The volatile oil or (essential oil) was extracted from aerial parts, leaves and flowers of A. fragrantissima by conventional hydro distillation, which gave liquid oil, ranged pale yellow oil to yellow with a strong penetrating pleasant odor characteristic of each plant. The identified compounds, together with the Retention Indices (RI) of the compounds are shown in Table 1. The main chemical compounds detected in the oil were Santolina triene (1.97%), 2,5,5-trimethyl- 3,6-heptadien-2-ol (8.23%) Eucalyptol 8.17, trans-2,7-Dimethyl- 4,6-octadien-2-ol (24.40%), 1,5-Heptadien-4-one-3,6-trimethyl (7.65%), Artemisia alcohol (3.49%), à Thujone (33.97%), Cissabinol (1.92%),-Lavandulol (0.71%), 2-Octen-4-ol, 2-methyl (2.02%), 3 Cyclohexen1ol,4methyl1 (1methylethyl) (CAS) (2.15%), à terpineol (0.05%), Estragole (0.71%) Lavandulyl acetate (0.49%), Sabinyl acetate (2.12%), Germacrened (0.94%) as in (Table 1 and Figures 1 and 2).
|10||17.47||2 Octen4ol, 2methyl||1.1||2.02|
RT: Retention time
RRT: Relative retention time
Table 1: Chemical composition and relative content of the essential oil extracted from A. fragrantissima by Gas Chromatography–Mass Spectrometry (GC/MS) .
Antimicrobial activity by the agar diffusion method
The essential oil extracted from A. fragrantissima inhibited the growth of the microorganisms tested. It was especially active against Staphylococcus aureus, MRSA and E. coli. The Staphylococcus aureus showed the highest sensitivity to essential oil effect ranged from (18- 22 mm–24-26 mm) and MRSA from (14-16 mm), (16-18 mm) and followed by E. coli from (8-11 mm) and (12-16 mm) inhibition zone
Achillea fragrantissima plant has been used for many years in traditional medicine in Middle East countries for the treatment of some diseases . Several Achillea plants have been found to possess antiseptic and infection preventing properties [38,39]. They are being used as ingredients in medicinal and cosmetic preparations . Recently, it was documented that the essential oil has antiinflammatory, antioxidant and anti-proliferative capacities . The present study showed that the essential oil has wide varieties of volatile oil terpene hydrocarbons (aliphatic and cyclic) and their corresponding isoprenoid derivatives and analogues, mixtures of these substances, terpinen-4-01 demonstrated fraction that strongly antimicrobial effect by acting only in eukaryotic bacteria cell as in Table 1 and Figures 1 and 2 and this finding is in agreement with .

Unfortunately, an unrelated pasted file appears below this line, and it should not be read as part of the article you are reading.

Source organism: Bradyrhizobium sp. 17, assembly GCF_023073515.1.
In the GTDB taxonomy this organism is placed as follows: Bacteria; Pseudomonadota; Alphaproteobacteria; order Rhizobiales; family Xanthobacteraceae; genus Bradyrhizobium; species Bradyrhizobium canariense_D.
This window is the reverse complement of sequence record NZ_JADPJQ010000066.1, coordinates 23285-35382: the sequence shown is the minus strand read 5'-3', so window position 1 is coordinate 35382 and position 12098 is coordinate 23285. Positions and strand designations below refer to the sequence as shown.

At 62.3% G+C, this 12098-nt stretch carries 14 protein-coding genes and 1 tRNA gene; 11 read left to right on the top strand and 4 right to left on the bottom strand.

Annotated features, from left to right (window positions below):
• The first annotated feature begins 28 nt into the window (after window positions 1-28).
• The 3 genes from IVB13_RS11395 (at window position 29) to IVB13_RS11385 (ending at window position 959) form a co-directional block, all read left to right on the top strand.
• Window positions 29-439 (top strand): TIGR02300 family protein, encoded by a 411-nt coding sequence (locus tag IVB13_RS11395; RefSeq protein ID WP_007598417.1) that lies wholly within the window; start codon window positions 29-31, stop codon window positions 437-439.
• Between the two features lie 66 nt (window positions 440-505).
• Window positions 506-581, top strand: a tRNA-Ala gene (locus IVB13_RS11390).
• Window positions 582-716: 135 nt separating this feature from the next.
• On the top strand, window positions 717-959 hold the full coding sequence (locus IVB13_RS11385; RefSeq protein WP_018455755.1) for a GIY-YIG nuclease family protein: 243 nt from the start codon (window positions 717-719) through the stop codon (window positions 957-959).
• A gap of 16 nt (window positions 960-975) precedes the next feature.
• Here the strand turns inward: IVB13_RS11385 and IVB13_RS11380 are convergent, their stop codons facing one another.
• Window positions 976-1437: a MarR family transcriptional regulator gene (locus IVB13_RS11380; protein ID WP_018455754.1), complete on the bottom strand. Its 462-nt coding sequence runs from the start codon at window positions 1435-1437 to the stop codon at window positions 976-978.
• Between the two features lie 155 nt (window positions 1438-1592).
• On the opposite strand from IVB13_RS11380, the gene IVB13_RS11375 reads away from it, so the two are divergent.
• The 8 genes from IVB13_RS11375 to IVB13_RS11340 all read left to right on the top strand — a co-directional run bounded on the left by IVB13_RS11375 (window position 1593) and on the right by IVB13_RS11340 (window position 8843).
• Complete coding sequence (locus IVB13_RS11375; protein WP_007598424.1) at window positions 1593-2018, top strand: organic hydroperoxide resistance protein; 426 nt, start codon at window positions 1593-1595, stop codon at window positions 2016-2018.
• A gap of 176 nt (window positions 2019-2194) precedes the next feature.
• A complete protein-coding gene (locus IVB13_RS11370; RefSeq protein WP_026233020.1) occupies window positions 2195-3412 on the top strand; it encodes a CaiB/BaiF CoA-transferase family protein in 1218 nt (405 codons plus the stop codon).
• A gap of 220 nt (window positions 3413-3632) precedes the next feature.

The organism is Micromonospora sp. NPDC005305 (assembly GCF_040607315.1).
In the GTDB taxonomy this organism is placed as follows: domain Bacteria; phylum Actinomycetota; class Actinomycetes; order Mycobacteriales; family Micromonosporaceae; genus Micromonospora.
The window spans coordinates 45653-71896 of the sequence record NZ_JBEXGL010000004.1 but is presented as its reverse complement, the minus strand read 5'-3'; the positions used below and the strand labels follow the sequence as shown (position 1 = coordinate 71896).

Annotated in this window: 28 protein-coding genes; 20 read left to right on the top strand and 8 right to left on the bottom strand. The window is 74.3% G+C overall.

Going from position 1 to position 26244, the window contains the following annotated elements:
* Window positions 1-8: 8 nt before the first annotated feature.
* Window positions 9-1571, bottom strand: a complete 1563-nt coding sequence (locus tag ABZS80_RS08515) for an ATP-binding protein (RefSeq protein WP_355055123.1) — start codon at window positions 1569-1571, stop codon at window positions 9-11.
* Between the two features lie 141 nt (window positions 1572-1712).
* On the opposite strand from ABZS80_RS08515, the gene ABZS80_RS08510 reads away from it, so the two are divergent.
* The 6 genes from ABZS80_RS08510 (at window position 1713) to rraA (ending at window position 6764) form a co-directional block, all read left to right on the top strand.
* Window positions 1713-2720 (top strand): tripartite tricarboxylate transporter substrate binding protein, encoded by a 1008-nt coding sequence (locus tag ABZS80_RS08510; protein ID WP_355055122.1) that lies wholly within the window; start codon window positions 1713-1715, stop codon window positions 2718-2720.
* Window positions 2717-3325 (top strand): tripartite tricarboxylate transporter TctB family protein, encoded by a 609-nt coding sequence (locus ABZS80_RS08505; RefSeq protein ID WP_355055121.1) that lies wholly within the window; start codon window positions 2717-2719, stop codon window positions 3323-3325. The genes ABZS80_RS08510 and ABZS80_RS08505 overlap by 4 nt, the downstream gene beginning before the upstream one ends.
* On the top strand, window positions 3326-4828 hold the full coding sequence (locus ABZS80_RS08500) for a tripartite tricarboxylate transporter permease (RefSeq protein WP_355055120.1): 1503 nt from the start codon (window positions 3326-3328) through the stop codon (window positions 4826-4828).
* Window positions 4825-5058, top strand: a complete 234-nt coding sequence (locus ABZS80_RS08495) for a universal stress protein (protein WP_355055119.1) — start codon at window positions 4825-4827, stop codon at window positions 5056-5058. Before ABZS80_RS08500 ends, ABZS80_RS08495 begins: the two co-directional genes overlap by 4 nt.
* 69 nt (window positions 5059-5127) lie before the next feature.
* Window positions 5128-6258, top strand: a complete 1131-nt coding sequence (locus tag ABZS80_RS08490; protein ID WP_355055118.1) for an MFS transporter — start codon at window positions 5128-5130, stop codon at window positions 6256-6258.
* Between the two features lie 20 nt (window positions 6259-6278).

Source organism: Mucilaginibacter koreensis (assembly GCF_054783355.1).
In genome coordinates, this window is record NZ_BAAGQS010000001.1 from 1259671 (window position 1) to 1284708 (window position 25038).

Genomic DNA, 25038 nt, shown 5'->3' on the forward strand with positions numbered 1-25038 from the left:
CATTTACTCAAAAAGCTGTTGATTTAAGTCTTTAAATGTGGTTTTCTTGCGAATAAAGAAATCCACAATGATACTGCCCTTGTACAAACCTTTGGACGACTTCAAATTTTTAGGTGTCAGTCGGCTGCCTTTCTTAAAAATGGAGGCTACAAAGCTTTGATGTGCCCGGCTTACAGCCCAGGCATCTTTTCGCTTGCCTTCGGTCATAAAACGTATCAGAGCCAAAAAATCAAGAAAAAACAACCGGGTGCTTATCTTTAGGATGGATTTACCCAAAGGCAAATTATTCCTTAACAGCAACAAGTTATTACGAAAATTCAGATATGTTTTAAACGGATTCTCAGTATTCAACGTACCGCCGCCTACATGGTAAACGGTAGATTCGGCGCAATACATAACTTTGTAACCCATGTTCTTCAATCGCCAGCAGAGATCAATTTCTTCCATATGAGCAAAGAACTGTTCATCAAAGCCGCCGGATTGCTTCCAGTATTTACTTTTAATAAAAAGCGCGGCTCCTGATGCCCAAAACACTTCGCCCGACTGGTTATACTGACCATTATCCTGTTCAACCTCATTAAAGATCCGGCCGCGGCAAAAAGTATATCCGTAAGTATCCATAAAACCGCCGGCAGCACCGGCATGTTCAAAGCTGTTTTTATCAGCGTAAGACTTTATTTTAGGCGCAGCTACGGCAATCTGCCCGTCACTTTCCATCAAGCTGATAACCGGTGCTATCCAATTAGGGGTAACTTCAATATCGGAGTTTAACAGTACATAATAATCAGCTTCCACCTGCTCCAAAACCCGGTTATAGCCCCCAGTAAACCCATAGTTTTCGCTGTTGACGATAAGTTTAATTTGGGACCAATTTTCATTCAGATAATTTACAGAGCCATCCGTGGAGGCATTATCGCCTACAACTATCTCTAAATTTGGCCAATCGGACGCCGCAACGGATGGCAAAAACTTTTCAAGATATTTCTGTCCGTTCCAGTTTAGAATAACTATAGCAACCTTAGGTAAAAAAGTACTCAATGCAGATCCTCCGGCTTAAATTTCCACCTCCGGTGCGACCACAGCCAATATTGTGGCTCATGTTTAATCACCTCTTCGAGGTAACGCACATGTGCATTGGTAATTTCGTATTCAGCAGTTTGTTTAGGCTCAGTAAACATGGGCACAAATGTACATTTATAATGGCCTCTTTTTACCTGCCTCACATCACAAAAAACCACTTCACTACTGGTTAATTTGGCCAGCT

The essential oil extracted from A. fragrantissima plant inhibits growth of microorganism to various degree can determined by disc and well diffusion methods according to diameter of inhibition zone. The inhibition zone of Staphylococcus aureus from 18 mm to 22 mm, followed by MRSA from 12 to 16 and followed by Gram negative bacteria Escherichia coli nearly smaller to MRSA inhibition zones, from 7.0 mm to 10.4 mm Staphylococcus aureus was the most sensitive organism to A. fragrantissima essential oil than MRSA and E. coli. However, the sensitivity of Escherichia coli not only similar to that of the MRSA but also required a higher concentration from essential oil to induce the desirable bactericidal effect as in Table 2 and Figures 3A and 3B this results is in agreement with .
|Micro organisms||Antibacterial disc diffusion methods DIZ : mm||Antibacterial well diffusion methods DIZ : mm||MIC (mg/ml)||MBC (mg/ml)|
|Essential oil||DMSO||Gentamicin||Tetra cycline||Essential oil||DMSO||Gentamicin||Tetra cycline||Essential oil||DMSO||Gentamicin||Tetra cycline||Essential oil||DMSO||Gentamicin||Tetra cycline|
|Gram positive bacteria||S. aureus||22||1||18||12||26||0||20||6.25||0||0.01||12.5||50||50||50|
|Gram negative bacteria||E. coli||11||0||20||R||12||0||22||R||0.01||0||0.01||R||0.01||50||50|
Table 2: Determination of the of essential oil antibacterial activity by agar diffusion methods and Minimal Inhibitory Concentration (MIC). MIC: Minimal Inhibitory Concentration; DIZ: Diameter of Inhibition Zone: mm; MBC: Minimal Bactericidal Concentration; DMSO: Dimethylsulphoxide as negative control.
Figure 3: Effect of A Achillea fragrantissima essential oil on the viability of various microorganisms. The bacterial cells were grown broth media incubated with essential oil at 37°C with different time ranged from 0 to 16 hours and the number of viable cells was estimated as previously described Figure 3 (A) Staphylococcus aureus and Figure 3 (B) E. coli.